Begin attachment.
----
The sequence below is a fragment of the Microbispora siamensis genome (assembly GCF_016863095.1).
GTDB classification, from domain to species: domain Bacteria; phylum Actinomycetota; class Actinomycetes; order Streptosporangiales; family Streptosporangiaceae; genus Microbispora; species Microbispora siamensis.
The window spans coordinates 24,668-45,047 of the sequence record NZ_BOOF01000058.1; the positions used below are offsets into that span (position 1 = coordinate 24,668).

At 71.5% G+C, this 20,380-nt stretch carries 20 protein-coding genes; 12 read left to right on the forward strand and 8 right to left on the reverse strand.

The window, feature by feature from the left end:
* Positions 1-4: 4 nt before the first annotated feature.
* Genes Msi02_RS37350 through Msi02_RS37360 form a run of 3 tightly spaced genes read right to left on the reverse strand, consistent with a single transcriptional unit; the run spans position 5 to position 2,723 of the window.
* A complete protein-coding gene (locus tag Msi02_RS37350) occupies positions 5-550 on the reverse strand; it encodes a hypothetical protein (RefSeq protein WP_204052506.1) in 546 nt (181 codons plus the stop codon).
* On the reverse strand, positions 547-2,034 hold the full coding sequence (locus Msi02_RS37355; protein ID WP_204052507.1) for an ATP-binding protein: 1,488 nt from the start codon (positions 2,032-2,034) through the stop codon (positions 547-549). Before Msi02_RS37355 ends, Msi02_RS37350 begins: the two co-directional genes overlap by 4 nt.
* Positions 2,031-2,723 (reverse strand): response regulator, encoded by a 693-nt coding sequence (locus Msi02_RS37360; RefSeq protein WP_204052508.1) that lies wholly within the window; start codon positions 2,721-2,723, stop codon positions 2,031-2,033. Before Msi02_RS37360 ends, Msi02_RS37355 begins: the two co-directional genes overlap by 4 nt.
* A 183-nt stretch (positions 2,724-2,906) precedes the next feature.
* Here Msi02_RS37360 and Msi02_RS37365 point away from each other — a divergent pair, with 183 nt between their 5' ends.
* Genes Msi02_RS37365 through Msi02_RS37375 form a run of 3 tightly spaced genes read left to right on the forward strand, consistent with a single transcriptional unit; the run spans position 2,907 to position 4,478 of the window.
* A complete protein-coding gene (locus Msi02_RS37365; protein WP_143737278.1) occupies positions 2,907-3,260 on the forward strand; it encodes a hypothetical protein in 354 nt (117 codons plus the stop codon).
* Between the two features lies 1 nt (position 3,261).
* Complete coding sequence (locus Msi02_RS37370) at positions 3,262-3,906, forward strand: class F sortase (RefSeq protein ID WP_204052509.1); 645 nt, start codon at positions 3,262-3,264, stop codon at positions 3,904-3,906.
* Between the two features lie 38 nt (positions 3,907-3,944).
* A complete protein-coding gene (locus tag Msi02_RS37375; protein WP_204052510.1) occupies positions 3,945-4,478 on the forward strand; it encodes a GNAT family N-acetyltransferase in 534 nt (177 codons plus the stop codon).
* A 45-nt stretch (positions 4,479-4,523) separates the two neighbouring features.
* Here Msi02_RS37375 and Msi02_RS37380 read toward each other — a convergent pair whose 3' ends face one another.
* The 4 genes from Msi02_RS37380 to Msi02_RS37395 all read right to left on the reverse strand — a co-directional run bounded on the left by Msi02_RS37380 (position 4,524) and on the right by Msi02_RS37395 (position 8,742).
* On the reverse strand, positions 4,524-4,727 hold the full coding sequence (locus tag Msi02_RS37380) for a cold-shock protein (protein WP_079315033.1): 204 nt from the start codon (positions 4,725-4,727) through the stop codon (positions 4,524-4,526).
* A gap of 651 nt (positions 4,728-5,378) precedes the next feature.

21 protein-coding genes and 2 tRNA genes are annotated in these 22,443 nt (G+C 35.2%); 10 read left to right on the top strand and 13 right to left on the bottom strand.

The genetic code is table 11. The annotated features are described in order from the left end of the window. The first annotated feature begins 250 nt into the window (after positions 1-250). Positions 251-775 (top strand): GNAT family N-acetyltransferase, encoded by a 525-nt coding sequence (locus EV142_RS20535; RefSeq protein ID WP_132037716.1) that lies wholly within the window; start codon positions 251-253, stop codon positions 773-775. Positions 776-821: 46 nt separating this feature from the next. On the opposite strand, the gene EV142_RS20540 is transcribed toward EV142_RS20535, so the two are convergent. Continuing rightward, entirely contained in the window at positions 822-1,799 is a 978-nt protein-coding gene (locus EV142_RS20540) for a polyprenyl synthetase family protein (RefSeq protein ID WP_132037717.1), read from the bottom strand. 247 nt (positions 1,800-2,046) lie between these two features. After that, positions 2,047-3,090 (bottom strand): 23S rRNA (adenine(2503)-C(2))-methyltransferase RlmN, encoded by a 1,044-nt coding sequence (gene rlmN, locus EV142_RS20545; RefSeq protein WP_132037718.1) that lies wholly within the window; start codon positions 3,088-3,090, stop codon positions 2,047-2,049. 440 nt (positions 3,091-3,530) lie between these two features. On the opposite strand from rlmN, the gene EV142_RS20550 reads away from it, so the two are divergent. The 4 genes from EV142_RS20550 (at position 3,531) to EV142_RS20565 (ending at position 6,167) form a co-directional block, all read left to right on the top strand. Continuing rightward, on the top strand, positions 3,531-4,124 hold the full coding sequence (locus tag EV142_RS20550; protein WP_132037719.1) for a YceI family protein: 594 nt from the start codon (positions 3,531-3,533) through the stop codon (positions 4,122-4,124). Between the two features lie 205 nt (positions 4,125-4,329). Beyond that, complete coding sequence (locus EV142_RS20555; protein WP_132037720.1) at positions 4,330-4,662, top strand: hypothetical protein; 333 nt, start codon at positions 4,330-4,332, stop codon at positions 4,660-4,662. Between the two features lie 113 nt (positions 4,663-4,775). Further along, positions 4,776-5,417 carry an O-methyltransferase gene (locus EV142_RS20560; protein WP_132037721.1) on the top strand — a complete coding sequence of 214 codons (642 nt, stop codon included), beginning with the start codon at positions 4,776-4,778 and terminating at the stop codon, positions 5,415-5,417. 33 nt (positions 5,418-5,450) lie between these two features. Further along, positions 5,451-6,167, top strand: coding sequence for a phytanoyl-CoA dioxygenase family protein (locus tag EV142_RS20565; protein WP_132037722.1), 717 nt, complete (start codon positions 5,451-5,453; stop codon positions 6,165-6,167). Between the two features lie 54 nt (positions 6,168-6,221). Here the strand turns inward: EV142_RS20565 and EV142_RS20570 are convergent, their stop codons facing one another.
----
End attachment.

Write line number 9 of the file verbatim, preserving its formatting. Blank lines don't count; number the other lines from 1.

* On the reverse strand, positions 547-2,034 hold the full coding sequence (locus Msi02_RS37355; protein ID WP_204052507.1) for an ATP-binding protein: 1,488 nt from the start codon (positions 2,032-2,034) through the stop codon (positions 547-549). Before Msi02_RS37355 ends, Msi02_RS37350 begins: the two co-directional genes overlap by 4 nt.